List of Abbreviations
The American Society for Gastrointestinal Endoscopy
Endoscopic balloon dilation
The European Crohn’s and Colitis Organisation
Inflammatory bowel disease
Ileal pouch-anal anastomosis
Nonsteroidal antiinflammatory drug
Tumor necrosis factor
Video capsule endoscopy
Bezoars are accumulated indigestible foreign materials that can form concretions in the gastrointestinal (GI) tract. They may occur unintentionally or intentionally. Traditionally bezoars are classified into five types based on their composition: (1) phytobezoars (vegetable and fruit fibers); (2) lactobezoars (milk protein); (3) trichobezoars (hair); (4) lithobezoars (stone-like materials), and (5) pharmacobezoars (medications). With the widespread use of wireless video capsule endoscopy (VCE) in patients with inflammatory bowel disease (IBD) since the last decade, capsule retention has also become a well-recognized sequel in the clinical practice.
Bezoars and foreign bodies can be located at any portion of the GI tract, with the stomach being the most commonly reported location in general, particularly for patients with a history of gastrointestinal surgery. The overall incidence of bezoars is low in humans and has been shown to be approximately 0.4%. Although the exact prevalence of GI bezoars in IBD patients is not clear, it is deduced to be higher than that in the general population, due to their tendency to form strictures and frequent requirement for surgical intervention with an altered anatomy. Bezoars and foreign bodies in the GI tract usually need to be removed, as they can cause significant morbidities and even mortality, up to 30% if left untreated. Endoscopic and surgical removals are the two most frequently employed methods in the management of GI bezoars and foreign bodies.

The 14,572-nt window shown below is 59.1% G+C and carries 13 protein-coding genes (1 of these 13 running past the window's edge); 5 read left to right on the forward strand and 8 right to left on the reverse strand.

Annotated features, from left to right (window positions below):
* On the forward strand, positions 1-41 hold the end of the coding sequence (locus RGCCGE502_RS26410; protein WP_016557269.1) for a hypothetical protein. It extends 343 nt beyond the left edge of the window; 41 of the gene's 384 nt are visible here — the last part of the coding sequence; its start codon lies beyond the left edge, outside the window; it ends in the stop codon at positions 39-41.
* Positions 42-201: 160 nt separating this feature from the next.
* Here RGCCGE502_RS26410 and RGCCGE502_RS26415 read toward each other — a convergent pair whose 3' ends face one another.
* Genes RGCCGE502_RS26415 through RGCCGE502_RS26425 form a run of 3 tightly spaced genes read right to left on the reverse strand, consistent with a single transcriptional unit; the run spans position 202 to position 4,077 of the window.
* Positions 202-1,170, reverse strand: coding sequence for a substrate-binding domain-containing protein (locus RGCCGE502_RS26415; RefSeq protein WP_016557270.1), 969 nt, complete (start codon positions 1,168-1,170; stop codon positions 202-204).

Risk Factors for Bezoars
The pathogenesis of bezoar formation is usually intricate. It is associated with many factors such as improper mastication, dentition problems, high-fiber diet, previous abdominal surgery, nonsteroidal antiinflammatory drug (NSAID) exposure, radiation, bowel obstruction, decreased motility, mental or visual impairment, and hyposecretion of the GI tract. Robles et al. reported on 99 patients with 117 GI bezoars and found that 70% of the patients had previous abdominal surgery, 40% had a history of excessive dietary fiber intake, and 20% had mastication and dentition problems. Most adults with phytobezoars are reported to be males between the ages of 40 and 50 years. On the other hand, trichobezoars usually occur in young women with psychiatric disorders.